Evaluating a Novel Telescoping Catheter Set for Treatment of Central Venous Occlusions

Travis J. Vowels, Tony Lu, M. Mujeeb Zubair, Adeline Schwein, Jean Bismuth

Research output: Contribution to journalArticlepeer-review


Background: Central venous occlusive disease (CVOD) is a prevalent problem in patients with end-stage renal disease (ESRD) and can lead to access malfunction or ligation for symptomatic relief. The purpose of this study is to evaluate the efficacy of the TriForce® Peripheral Crossing Set (Cook Medical), a novel reinforced telescoping catheter set designed to provide additional support for crossing difficult central venous occlusions. Methods: This is a single-center retrospective study from a quaternary referral center. We identified 37 patients over a 17-month period who underwent 56 attempts at endovascular recanalization for the treatment of central venous occlusion. Technical success rates, procedural data, and outcomes were compared between those undergoing recanalization using traditional wire/catheter sets versus the TriForce catheter set. Results: Average age was 48 ± 2 years. Comorbidities were similar between the two cohorts and included ESRD (61%), deep venous thrombosis (30%), and May-Thurner syndrome (7%). Forty attempts were made with traditional wire/catheter sets and 16 attempts with the TriForce catheter set to treat 2.1 ± 0.2 and 1.9 ± 0.3 occluded venous segments, respectively (P = 0.74). Technical success rates were significantly higher for the group undergoing recanalization using the TriForce catheter (69% versus 38%, P = 0.04) and 4 patients were successfully recanalized using the TriForce catheter set after a failed attempt with traditional wire/catheter sets. Mean fluoroscopy time and radiation dose were 13 ± 3 min and 14,623 ± 2,775 μGy∗m2 for traditional techniques versus 30 ± 6 min and 30,408 ± 10,433 μGy∗m2 for the novel telescoping catheter set (P = 0.01 and 0.09, respectively). Freedom from reintervention at 1 year was 60% for the TriForce cohort versus 44% for the traditional wire/catheter cohort (P = 0.25). Conclusions: The novel TriForce reinforced telescoping catheter set is a useful adjunct that may improve recanalization rates of CVOD compared with traditional wire/catheter sets.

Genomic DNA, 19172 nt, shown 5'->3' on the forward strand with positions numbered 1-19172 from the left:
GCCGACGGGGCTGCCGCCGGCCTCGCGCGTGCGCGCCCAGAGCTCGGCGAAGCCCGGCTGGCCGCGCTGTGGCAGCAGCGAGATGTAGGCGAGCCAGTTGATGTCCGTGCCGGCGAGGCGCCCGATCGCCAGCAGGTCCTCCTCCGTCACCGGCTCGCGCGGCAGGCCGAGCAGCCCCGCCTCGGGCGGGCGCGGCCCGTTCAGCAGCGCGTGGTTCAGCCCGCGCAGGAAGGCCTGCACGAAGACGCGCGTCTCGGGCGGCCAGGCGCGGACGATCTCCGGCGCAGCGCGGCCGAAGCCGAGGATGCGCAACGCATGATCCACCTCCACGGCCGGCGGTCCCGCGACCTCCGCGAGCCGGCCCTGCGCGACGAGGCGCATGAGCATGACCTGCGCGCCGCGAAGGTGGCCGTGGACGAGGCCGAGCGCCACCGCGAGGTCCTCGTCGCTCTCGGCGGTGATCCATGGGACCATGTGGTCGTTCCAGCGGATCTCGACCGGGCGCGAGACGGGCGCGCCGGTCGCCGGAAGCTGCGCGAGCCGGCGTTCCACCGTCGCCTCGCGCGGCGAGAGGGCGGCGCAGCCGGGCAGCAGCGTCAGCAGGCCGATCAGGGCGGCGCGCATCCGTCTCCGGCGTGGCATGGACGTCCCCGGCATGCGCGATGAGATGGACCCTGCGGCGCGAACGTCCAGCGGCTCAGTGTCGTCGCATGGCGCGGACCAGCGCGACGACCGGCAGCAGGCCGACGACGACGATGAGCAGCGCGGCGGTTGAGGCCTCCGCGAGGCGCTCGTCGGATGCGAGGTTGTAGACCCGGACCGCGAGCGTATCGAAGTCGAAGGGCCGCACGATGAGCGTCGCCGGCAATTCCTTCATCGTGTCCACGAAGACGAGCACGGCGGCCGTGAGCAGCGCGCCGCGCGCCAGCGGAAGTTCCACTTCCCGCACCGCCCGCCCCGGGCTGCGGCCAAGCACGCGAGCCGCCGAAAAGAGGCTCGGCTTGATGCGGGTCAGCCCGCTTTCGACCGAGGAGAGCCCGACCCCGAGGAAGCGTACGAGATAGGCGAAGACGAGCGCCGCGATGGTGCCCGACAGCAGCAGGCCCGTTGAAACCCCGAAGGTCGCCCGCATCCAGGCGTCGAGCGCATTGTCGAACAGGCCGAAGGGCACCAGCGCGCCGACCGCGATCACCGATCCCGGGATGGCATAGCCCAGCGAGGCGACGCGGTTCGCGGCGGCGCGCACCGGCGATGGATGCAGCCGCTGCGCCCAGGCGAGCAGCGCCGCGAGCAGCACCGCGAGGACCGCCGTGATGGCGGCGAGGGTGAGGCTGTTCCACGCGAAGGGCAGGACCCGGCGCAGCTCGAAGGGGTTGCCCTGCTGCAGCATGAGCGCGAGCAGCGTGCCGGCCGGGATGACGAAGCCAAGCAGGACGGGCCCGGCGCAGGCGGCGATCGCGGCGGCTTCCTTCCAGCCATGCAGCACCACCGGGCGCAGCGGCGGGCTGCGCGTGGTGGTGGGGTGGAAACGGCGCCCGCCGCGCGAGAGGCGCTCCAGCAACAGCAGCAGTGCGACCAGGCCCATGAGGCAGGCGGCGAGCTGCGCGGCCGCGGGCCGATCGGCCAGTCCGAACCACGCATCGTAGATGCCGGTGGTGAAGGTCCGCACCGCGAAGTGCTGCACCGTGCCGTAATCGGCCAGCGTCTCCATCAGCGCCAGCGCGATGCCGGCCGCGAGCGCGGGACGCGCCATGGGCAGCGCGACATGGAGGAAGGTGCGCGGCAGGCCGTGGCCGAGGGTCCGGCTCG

Original languageEnglish (US)
Pages (from-to)383-389
Number of pages7
JournalAnnals of Vascular Surgery
StatePublished - Apr 2021

ASJC Scopus subject areas

  • Surgery
  • Cardiology and Cardiovascular Medicine


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